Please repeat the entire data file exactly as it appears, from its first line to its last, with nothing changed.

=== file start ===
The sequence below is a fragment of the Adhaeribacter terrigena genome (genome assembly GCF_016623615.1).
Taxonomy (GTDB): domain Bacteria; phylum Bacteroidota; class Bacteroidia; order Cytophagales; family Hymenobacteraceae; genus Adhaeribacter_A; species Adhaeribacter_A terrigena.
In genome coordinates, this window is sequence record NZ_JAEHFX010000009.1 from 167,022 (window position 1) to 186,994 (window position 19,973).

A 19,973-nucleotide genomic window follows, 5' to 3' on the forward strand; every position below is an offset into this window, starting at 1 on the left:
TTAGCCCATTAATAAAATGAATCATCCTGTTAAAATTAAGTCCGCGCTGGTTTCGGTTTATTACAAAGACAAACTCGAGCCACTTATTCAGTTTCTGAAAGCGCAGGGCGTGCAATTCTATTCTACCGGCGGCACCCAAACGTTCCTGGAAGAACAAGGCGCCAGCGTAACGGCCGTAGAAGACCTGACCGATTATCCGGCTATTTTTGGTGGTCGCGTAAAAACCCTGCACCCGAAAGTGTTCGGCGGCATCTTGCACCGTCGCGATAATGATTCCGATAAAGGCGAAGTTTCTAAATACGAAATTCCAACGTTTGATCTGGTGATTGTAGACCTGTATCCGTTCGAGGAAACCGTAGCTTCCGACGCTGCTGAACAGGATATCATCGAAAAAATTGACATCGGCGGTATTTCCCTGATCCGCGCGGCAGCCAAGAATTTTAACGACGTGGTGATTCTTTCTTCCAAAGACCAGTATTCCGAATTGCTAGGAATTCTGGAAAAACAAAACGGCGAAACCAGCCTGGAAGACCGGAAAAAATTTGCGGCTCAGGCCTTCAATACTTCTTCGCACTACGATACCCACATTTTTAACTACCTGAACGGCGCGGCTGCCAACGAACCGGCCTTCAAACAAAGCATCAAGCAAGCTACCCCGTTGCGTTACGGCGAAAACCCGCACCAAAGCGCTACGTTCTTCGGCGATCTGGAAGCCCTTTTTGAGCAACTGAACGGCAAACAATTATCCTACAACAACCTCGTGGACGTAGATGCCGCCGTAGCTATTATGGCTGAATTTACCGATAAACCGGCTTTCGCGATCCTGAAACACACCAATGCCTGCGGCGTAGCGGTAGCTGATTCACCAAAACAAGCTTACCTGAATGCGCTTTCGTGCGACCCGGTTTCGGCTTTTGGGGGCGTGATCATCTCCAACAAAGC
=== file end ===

The sequence below is a fragment of the Adhaeribacter terrigena genome (genome assembly GCF_016623615.1).
Taxonomy (GTDB): domain Bacteria; phylum Bacteroidota; class Bacteroidia; order Cytophagales; family Hymenobacteraceae; genus Adhaeribacter_A; species Adhaeribacter_A terrigena.
In genome coordinates, this window is sequence record NZ_JAEHFX010000009.1 from 167,022 (window position 1) to 186,994 (window position 19,973).

A 19,973-nucleotide genomic window follows, 5' to 3' on the forward strand; every position below is an offset into this window, starting at 1 on the left:
TTAGCCCATTAATAAAATGAATCATCCTGTTAAAATTAAGTCCGCGCTGGTTTCGGTTTATTACAAAGACAAACTCGAGCCACTTATTCAGTTTCTGAAAGCGCAGGGCGTGCAATTCTATTCTACCGGCGGCACCCAAACGTTCCTGGAAGAACAAGGCGCCAGCGTAACGGCCGTAGAAGACCTGACCGATTATCCGGCTATTTTTGGTGGTCGCGTAAAAACCCTGCACCCGAAAGTGTTCGGCGGCATCTTGCACCGTCGCGATAATGATTCCGATAAAGGCGAAGTTTCTAAATACGAAATTCCAACGTTTGATCTGGTGATTGTAGACCTGTATCCGTTCGAGGAAACCGTAGCTTCCGACGCTGCTGAACAGGATATCATCGAAAAAATTGACATCGGCGGTATTTCCCTGATCCGCGCGGCAGCCAAGAATTTTAACGACGTGGTGATTCTTTCTTCCAAAGACCAGTATTCCGAATTGCTAGGAATTCTGGAAAAACAAAACGGCGAAACCAGCCTGGAAGACCGGAAAAAATTTGCGGCTCAGGCCTTCAATACTTCTTCGCACTACGATACCCACATTTTTAACTACCTGAACGGCGCGGCTGCCAACGAACCGGCCTTCAAACAAAGCATCAAGCAAGCTACCCCGTTGCGTTACGGCGAAAACCCGCACCAAAGCGCTACGTTCTTCGGCGATCTGGAAGCCCTTTTTGAGCAACTGAACGGCAAACAATTATCCTACAACAACCTCGTGGACGTAGATGCCGCCGTAGCTATTATGGCTGAATTTACCGATAAACCGGCTTTCGCGATCCTGAAACACACCAATGCCTGCGGCGTAGCGGTAGCTGATTCACCAAAACAAGCTTACCTGAATGCGCTTTCGTGCGACCCGGTTTCGGCTTTTGGGGGCGTGATCATCTCCAACAAAGC